“There’s not,” Isolt said flatly. “But they think�they kept asking questions about the hours I work. It’s true, I’m not home often, but I take good care of her! You know what a good girl she is.”
Sebastian nudged a chocolate cookie towards her. “Of course I do. You’ve done a remarkable job raising her. Where do you work?”
“At the Elysian Fields�the care facility for the elderly. Mostly humans, of course, but some werewolves too, and a few clanless Fae. I’m a caregiver, and I get called on to take a second shift to cover for someone pretty often. And...well, we can’t very well leave the residents alone, and I need the money. Elaine never complains, but even just her books are so expensive that sometimes she has to use the library copies. The kinship courts think she’s left unsupervised too often, and they’re afraid her Fae blood will cause mischief. It doesn’t matter what I say, they don’t listen. And if they see this grade...I need to show them you see? That everything is well in hand.” Now that Isolt’s habitual proud reserve was broken, the words tumbled out, all the difficulties and worry. “They’ll send her to some kind of foster home, probably Fae, and that will ruin her, to be alone and frightened and perhaps harshly treated by strangers. She’s doing so well here�she needs stability. She needs me.” Isolt picked up the cookie finally; the flood of saliva in her mouth at the smell of the chocolate reminded her she hadn’t eaten since breakfast, and she crunched it eagerly, letting the simple food sustain her.
“Absolutely,” Sebastian agreed immediately. “If they’re at all concerned for Elaine, having her stay with you ought to be the first priority. But it sounds like they’re viewing her more as a potential liability than a person. You haven’t any ties to the Foxfoot clan?”
Isolt shook her head. “Our father was�he was expected to marry someone else. He never spoke to his parents or any of the Foxfoots after his marriage.”
“I see.” He thought about that for a long moment, sipping his tea. “Surely you can get character witnesses, though? Someone to speak for you?”
“Yes, but...mostly human, you see. So I’m afraid they won’t listen.” Isolt scowled. “If I were married, none of this would be an issue�they even told me that! As if a husband would make me any better able to care for her.”
“I suppose there’s not someone who could step into that role?” he asked, trying to be delicate about it. “Not an ideal solution, of course, but given the urgency...”
Isolt gave a little laugh and then winced at how ugly it sounded. “When have I had time for a boyfriend? Elaine is my whole life...and because of that, I’m going to lose her.” She swallowed hard, trying not to let her self-pity get the better of her, then looked at her watch. “I should be getting back to work now�I only have an hour off. About the midterm...”
“I’m happy to do what I can to help,” Sebastian answered readily. “But I’m not sure a high midterm is going to be enough, and if she’s under as much pressure as it seems, she might not perform well enough anyway�listen, when do you get off? Let me take you for coffee and we can talk about this more. There may be more I can do�at the least I could be a witness for you.”
“I�” Isolt looked flustered, not having expected such support. But his warm blue eyes were gentle and all too appealing. “Not till nine. Too late, I’m sure.”
But Sebastian shook his head. “Nine will do very well. I’ll pick you up at work, Miss Foxfoot�Isolt, if I may.”
She gave a little, quick nod, then said, “Yes�yes, S-Sebastian. Thank you.” She rose, wanting to get out of his office before she made a fool of herself�assuming she hadn’t done so already. What a fool she was, growing as flustered as one of his silliest students at the prospect of talking to him again. He was so handsome that women probably swooned over him all the time. He’d probably be horribly embarrassed if she didn’t pull herself together. Cool. Mature. She could do that. “I’ll see you this evening.”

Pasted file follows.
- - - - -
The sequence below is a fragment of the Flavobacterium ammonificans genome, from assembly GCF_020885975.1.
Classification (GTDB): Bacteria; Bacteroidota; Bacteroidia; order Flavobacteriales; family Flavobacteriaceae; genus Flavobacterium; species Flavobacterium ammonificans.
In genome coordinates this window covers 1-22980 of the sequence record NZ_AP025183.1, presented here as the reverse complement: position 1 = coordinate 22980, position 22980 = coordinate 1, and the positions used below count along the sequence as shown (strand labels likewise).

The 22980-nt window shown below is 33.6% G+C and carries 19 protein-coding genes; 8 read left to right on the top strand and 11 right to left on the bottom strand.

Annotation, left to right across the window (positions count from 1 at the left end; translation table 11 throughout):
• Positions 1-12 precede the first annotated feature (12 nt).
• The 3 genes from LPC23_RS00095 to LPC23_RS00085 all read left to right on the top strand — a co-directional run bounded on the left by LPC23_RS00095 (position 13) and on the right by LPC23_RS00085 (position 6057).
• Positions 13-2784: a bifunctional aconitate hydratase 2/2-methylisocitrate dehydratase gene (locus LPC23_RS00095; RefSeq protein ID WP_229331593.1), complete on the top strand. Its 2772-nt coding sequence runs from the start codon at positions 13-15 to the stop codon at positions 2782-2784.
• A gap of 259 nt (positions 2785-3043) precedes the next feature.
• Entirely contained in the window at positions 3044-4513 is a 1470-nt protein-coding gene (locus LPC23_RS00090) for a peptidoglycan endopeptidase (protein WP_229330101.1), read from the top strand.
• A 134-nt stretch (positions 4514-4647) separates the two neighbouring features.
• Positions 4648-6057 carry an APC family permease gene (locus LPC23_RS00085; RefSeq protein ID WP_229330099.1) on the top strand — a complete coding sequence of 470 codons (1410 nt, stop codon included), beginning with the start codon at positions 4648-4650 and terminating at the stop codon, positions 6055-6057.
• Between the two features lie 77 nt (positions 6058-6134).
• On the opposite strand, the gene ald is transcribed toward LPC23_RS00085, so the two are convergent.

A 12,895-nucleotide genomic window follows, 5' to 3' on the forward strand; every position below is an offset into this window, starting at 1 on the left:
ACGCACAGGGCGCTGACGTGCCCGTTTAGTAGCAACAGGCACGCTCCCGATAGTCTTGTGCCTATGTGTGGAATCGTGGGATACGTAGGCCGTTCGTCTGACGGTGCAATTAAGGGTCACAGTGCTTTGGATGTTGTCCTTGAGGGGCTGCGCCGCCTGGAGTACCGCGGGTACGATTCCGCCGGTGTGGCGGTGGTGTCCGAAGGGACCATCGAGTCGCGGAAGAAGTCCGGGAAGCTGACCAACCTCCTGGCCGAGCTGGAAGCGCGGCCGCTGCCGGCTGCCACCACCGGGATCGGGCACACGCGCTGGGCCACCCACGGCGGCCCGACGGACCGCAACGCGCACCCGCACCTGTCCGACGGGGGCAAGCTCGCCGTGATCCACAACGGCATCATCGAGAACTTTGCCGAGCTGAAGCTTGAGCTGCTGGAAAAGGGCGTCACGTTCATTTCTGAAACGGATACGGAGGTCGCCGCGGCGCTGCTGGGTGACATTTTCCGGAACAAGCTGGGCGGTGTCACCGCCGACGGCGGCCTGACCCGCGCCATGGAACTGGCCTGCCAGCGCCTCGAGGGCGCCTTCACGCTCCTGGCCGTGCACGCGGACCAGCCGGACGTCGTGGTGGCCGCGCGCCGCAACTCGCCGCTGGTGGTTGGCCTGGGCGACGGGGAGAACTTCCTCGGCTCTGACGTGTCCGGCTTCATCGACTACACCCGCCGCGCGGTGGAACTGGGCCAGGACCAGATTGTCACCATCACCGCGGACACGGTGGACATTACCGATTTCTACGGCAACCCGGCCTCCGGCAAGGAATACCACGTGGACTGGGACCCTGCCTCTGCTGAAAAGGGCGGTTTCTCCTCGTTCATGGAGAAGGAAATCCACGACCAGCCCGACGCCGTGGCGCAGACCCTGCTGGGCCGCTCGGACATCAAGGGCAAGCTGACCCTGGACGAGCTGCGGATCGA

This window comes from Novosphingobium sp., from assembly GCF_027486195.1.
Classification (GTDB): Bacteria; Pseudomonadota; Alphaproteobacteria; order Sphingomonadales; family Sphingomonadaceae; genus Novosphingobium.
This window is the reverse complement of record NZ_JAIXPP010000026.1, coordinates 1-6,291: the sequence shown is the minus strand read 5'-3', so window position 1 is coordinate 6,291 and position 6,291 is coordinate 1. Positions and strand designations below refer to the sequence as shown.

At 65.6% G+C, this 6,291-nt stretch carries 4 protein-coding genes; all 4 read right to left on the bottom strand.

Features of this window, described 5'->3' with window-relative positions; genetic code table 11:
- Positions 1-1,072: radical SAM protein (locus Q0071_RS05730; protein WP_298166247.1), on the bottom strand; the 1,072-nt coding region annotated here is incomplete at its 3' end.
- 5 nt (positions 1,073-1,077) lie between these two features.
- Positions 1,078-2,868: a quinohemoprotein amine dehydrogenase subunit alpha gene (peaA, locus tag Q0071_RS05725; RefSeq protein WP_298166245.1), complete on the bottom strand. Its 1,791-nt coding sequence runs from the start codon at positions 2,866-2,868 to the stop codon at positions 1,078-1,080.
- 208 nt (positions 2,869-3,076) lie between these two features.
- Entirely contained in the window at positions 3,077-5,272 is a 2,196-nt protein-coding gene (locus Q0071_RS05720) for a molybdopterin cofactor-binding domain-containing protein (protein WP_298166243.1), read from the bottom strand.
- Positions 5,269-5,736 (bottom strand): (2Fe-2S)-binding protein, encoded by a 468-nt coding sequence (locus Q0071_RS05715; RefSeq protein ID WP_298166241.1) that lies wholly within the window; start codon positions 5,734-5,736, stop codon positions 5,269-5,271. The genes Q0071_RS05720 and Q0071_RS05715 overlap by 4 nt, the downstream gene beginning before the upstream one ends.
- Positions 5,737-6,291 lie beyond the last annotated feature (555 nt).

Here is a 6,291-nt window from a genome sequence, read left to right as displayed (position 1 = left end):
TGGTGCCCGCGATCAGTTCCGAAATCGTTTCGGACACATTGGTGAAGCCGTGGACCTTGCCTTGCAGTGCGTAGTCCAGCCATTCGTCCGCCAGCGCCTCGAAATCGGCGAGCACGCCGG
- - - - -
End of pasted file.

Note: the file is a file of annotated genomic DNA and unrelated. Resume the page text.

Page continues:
* * *
It was early evening when Sebastian arrived at his sister’s apartment, looking a little sheepish. “I didn’t mean to drop by at dinner time�it just happened that way.”
“Mmhmm. It always just happens that way. Good thing Roger doesn’t mind.” But for all her sharp words, Freya kissed her brother’s cheek tenderly and took his coat with a gently solicitous air. “Drink?”
“Please.” Sebastian sank into a chair, sniffing the air. “Spirits, that smells incredible.” Sebastian’s brother-in-law, Roger, was an executive chef who enjoyed spoiling his beautiful wife on his days off.
“Paella. Easy to add another dish, thankfully.” Freya brought a couple of whiskey and sodas then perched on the arm of his chair. “What’s up�everything all right?”
“It’s fine�better than, maybe. Freya, what would you think about my getting married?”
There was a pause, then she said, almost a shade too readily, “I should think it was high time, of course. I’ve told you for years you ought to find someone to keep you from getting old and cranky.”
“Ah, but for years I had a little sister who was more trouble to me than half a dozen wives,” he said, taking her hand and squeezing it affectionately. “But�it’s not exactly a love match I mean.”
“What is it then?” Freya asked. “Did Mother come up with some abominable cross-eyed third cousin for you? I thought she’d given up on that.”
“She has�at least, I hope so. No, I had a meeting with the foreign studies department chair last week. He wanted to warn me my tenure hearing could be difficult, as a ‘bachelor.’”
“How stupid! Why? It’s not as if you need a wife to teach.”
“It’s not that�it’s the social events, hosting visiting scholars, things like that. Apparently it’s not collegial to be single. I didn’t tell you before because I couldn’t see what to do about it. But today...well, I met a woman who might do.”
“Might do, you say? Did you check her teeth and veterinary records?” Freya tossed back half her drink, her almost platinum hair rippling down her back, then nodded at a signal from her husband that dinner was ready. She stood up, tugging Sebastian out of his chair and leading him into the dining room. “Roger, Sebastian met a girl.”